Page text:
Claude Moshiywa stormed clear in the last third of the Comrades Marathon in KwaZulu-Natal today, breaking the foreign stranglehold as he became the first South African to win the “up” run in 21 years.
Moshiywa, who was third in 2011 and ninth last year, took the lead from countryman Johannes Kekana after four hours on the road, and charged ahead in warm conditions to secure a historic victory.
The last South African to win the men’s “up” run was Jetman Msutu in 1992.
Zimbabwean Moses Njodzi, who won the Two Oceans Marathon in 2006, emerged as the first real contender, opening a one-and-a-half minute lead at the halfway mark, as he charged through Drummond in two hours, 40 minutes.
Njodzi faded quickly, however, struggling up the steep Inchanga climb in the early stages of the second half, and he was passed by Moshiywa, Kekana, Zimbabwean Mike Fokoroni and little known Rufus Photo.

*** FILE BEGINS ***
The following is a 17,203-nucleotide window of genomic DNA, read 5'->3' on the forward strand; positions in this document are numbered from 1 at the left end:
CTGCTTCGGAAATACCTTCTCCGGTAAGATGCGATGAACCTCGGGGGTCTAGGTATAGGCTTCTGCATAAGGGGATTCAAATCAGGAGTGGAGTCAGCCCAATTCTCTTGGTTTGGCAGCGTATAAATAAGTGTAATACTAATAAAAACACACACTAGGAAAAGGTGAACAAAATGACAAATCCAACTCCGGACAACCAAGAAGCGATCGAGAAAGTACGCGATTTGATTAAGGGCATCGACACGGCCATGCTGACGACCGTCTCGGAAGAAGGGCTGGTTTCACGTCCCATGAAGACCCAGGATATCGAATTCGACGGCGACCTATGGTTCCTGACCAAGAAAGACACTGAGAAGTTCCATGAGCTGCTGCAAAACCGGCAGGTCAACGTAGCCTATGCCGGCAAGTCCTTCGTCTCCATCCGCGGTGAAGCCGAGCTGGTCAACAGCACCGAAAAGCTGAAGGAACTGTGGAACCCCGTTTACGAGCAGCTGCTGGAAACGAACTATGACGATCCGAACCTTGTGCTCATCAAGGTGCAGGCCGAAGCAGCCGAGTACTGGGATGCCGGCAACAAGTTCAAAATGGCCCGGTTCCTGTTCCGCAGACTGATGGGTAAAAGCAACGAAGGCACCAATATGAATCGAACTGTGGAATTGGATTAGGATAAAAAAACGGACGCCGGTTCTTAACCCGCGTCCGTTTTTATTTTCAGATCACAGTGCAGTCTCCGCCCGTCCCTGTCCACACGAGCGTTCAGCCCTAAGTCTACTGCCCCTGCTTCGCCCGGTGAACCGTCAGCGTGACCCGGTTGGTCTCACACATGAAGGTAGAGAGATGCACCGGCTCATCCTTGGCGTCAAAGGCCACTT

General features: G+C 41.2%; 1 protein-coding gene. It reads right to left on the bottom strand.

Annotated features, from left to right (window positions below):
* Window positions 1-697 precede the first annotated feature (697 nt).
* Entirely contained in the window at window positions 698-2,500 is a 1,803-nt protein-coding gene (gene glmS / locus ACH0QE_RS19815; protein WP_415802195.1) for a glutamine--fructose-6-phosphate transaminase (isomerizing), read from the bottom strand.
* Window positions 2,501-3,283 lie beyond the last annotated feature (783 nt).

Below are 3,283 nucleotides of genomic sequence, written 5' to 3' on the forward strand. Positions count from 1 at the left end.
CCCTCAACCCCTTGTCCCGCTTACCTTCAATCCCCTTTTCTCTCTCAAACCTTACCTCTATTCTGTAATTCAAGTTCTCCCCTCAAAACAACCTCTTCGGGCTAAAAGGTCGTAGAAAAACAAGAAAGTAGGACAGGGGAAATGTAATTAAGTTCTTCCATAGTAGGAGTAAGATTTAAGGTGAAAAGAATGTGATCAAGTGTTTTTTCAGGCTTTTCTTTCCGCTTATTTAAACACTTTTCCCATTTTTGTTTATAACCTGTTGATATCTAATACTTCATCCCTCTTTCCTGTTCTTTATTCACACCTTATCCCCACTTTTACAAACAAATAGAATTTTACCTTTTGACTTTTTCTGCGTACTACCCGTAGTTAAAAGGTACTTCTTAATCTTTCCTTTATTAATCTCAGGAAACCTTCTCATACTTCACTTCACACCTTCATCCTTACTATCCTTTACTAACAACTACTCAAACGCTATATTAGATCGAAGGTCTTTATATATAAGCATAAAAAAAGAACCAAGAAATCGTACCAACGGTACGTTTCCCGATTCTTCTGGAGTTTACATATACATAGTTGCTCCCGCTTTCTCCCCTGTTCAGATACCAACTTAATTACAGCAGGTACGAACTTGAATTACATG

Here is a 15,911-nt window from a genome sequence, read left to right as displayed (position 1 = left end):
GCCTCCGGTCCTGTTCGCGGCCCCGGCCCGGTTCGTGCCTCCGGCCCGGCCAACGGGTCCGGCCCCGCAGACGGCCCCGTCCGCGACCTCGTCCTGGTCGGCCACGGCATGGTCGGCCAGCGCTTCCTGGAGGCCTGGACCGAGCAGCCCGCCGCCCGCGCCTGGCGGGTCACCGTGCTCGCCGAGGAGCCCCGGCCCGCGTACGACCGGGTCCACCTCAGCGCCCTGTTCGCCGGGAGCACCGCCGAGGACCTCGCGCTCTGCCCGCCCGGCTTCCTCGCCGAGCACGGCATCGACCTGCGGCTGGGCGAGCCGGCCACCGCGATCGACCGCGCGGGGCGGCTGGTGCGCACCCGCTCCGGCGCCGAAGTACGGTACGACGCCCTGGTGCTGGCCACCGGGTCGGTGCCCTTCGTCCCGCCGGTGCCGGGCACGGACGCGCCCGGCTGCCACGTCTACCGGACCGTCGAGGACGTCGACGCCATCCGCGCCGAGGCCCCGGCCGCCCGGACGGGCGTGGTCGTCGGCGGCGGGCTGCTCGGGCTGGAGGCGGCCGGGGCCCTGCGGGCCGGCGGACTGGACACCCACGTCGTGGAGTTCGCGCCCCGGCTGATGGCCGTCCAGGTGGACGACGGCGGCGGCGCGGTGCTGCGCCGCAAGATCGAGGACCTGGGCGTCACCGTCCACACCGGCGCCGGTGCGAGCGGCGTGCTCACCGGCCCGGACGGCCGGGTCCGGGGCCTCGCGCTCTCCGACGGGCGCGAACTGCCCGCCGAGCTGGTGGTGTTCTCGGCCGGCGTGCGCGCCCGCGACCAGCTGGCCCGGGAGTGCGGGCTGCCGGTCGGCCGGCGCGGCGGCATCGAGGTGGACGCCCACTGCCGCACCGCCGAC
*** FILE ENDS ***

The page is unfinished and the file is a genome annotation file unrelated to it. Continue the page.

Photo fell behind soon after, and Fokoroni held on for a few kilometres before he also dropped back, leaving the South African duo to break clear after more than three hours on the road.
Kekana, a former All Africa Games marathon champion, slowly slipped back, and Moshiywa was eventually left on his own with a little less than 25km remaining.
He fastened his grip on the race in the closing stages and crossed the finish line in Pietermaritzburg more than nine minutes clear of Sweden’s Jonas Buud, who produced a strong finish to take second place.
Mpesela Ntlosoeu of Lesotho finished in third position, a further two minutes behind, and defending champion Ludwick Mamabolo was fourth.
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